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Untagged  20 Mar 2008 10:53 AM
Open Source Projects, Open Source Content by voconnor

Some weeks ago, I posted a question on the Eclipse Technical Writer Yahoo group asking whether writers were open-sourcing their content along with the open source Eclipse plug-ins they support and how did they do that exactly? I limited the discussion (upon reminder, thanks!) to open source Eclipse plug-ins as this was the group I was specifically querying. You can review the discussion here:

Allow me answer my own question first

At XAware, our help is currently compiled using AuthorIT and delivered as output .html and .xml files and is not specifically delivered as source content that users can then modify and compile on their own. Users can make modifications to the output .html and .xml files and that updated content will load (if done properly) from the help menu. Those content changes can be contributed back to the project for everyone's benefit. This process is documented in the XAware wiki for contributing code (see

Modifying the output help files will result, however, in a mismatch between that updated content shared in the community and the content management system we use to produce new content unless the author alerts the XAware team who can then make the changes and push it back out to the community.

It may not be the perfect solution, but it is what we have for the time being. We wanted to know if other writers were faced with the same situation.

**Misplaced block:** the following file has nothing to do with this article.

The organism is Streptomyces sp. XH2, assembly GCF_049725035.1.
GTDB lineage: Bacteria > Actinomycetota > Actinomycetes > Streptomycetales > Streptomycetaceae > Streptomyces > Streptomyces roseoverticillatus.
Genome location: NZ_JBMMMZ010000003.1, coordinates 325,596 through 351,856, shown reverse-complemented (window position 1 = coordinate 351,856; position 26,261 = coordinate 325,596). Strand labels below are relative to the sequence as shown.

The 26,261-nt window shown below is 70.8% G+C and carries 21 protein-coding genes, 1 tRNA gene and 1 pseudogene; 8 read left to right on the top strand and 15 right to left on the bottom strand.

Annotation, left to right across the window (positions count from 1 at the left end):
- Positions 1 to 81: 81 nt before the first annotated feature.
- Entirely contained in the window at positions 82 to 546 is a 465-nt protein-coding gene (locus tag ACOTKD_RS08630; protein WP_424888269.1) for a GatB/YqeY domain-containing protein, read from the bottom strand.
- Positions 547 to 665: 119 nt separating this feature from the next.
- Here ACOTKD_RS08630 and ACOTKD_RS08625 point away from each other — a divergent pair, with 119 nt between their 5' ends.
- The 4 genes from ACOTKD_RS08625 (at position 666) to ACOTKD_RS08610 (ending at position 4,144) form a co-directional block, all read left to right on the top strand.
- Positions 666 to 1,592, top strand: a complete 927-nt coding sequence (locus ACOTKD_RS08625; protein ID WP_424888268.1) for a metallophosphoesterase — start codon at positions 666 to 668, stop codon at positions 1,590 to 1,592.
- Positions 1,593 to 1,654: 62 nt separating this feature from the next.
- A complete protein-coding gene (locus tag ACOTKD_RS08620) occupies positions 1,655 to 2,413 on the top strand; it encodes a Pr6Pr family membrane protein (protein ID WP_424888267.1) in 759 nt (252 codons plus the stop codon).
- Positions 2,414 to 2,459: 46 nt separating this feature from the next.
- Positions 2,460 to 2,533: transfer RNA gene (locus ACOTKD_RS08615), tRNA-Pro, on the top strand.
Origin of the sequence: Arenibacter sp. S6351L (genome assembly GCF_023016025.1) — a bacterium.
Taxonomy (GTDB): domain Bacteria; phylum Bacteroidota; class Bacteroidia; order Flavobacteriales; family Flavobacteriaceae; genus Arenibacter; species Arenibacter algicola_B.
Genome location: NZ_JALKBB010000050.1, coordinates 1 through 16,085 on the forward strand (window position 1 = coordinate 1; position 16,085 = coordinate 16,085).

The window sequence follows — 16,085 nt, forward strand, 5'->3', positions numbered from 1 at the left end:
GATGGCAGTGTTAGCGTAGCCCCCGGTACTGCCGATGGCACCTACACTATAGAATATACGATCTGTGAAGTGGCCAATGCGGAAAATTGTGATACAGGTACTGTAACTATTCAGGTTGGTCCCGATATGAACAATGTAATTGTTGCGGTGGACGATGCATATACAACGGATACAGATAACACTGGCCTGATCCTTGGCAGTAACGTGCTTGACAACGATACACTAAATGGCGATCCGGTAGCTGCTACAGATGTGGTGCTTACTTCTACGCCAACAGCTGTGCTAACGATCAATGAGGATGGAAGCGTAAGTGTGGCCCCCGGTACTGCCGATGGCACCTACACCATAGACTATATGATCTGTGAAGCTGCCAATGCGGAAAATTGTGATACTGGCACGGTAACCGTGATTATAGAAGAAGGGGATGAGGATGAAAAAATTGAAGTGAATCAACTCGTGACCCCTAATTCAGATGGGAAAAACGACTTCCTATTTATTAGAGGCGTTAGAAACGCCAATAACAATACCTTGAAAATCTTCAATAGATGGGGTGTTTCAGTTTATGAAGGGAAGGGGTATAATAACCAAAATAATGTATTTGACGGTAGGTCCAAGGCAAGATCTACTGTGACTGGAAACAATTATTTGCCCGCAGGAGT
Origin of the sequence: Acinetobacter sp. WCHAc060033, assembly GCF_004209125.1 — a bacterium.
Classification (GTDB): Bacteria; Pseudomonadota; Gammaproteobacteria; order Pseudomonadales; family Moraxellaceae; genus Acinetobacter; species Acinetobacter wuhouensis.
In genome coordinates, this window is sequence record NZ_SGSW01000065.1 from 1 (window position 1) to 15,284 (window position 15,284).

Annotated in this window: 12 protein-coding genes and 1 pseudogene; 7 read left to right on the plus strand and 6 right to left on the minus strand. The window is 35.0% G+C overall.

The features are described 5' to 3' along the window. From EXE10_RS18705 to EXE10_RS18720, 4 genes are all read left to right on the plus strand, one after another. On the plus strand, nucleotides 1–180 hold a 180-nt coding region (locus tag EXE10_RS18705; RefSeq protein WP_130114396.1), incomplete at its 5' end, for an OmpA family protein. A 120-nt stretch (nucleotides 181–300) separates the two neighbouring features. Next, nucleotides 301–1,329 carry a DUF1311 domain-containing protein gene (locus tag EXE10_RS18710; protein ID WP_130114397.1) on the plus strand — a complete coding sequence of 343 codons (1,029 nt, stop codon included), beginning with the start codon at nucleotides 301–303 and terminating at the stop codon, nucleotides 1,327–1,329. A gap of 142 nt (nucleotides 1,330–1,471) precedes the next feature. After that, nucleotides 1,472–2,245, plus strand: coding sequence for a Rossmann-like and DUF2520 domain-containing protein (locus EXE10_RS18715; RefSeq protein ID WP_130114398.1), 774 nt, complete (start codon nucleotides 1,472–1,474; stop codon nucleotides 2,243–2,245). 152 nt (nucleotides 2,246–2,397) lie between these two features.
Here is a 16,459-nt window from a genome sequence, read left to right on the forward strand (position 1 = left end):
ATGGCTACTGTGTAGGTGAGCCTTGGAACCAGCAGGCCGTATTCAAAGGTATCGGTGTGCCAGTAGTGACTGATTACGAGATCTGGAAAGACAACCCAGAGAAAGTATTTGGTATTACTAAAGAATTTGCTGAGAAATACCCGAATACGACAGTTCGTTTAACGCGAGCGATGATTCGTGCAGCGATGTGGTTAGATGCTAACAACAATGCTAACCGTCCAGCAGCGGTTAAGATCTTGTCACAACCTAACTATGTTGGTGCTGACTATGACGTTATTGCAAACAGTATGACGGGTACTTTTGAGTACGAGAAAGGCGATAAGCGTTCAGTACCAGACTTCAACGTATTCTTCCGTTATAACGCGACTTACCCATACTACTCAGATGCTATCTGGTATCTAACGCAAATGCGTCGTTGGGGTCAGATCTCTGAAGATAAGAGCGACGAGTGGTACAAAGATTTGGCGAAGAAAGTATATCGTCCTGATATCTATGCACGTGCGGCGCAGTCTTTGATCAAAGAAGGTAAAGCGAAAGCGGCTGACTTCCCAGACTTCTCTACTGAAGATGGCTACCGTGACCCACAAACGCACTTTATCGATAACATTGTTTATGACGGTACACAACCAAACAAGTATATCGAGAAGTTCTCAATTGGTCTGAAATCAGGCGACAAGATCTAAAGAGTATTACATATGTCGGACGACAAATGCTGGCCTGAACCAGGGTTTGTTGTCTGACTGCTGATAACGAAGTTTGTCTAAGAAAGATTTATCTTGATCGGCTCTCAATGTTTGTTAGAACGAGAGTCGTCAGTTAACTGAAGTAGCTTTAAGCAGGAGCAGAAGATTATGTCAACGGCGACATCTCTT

What we discovered

The Eclipse Technical Writer community seems to agree that there really isn't an open-source help authoring tool with component content management (CCM) or content management system capabilities (CMS) that will enable sharing source content between developers, writers, and users and still allow the content to be compiled into familiar output products. As Rick Sapir wrote, "isn’t this the basic problem with using a closed-source (AIT) tool to produce open-source deliverables?" Yep, duly noted, but the problem is that the tool simply does not exist and ... and as Robert Lauriston noted, "it's highly impractical to maintain a large help system with lots of internal cross-refernces [sic] using a text editor."
Rick Catalano, who is working with a development organization to promote open development of some of the product components, writes that the most successful open document efforts were based on practices similar to those common in development. These practices being that source changes are submitted back for approval and acceptance, and then rolled into the core product for release. When the content is delivered as DITA, an XML-based open source schema for content, the authoring tools aren't an issue (any text editor will do). Additionally, the open document community is free to take the sources and use their authoring tool of choice to modify the content and deliver it back to be incorporated into the core at another time.

Interestingly, Rick Catalano brought up another point as well. His team will need to have resources in place to manage and administer the open documentation content when users start to contribute. That kind of management, similar to wiki monitoring I think, is not always accounted for in a writer’s day to day schedule, so yes, I agree, they will eventually have to figure out a way to handle that issue.

At XAware, we are currently looking into implementing help extension points that will let users contribute help content when they contribute modules. This will help users who want to contribute components. In addition, we may be able to define a set of transformations in the help to support run-time help rendering, as suggested by Markus Vaterlaus.
For now, XAware will continue to deliver the supporting content as we have, but we’ll be watching for how to improve it as our community and the need develops.

Thanks for being here! 

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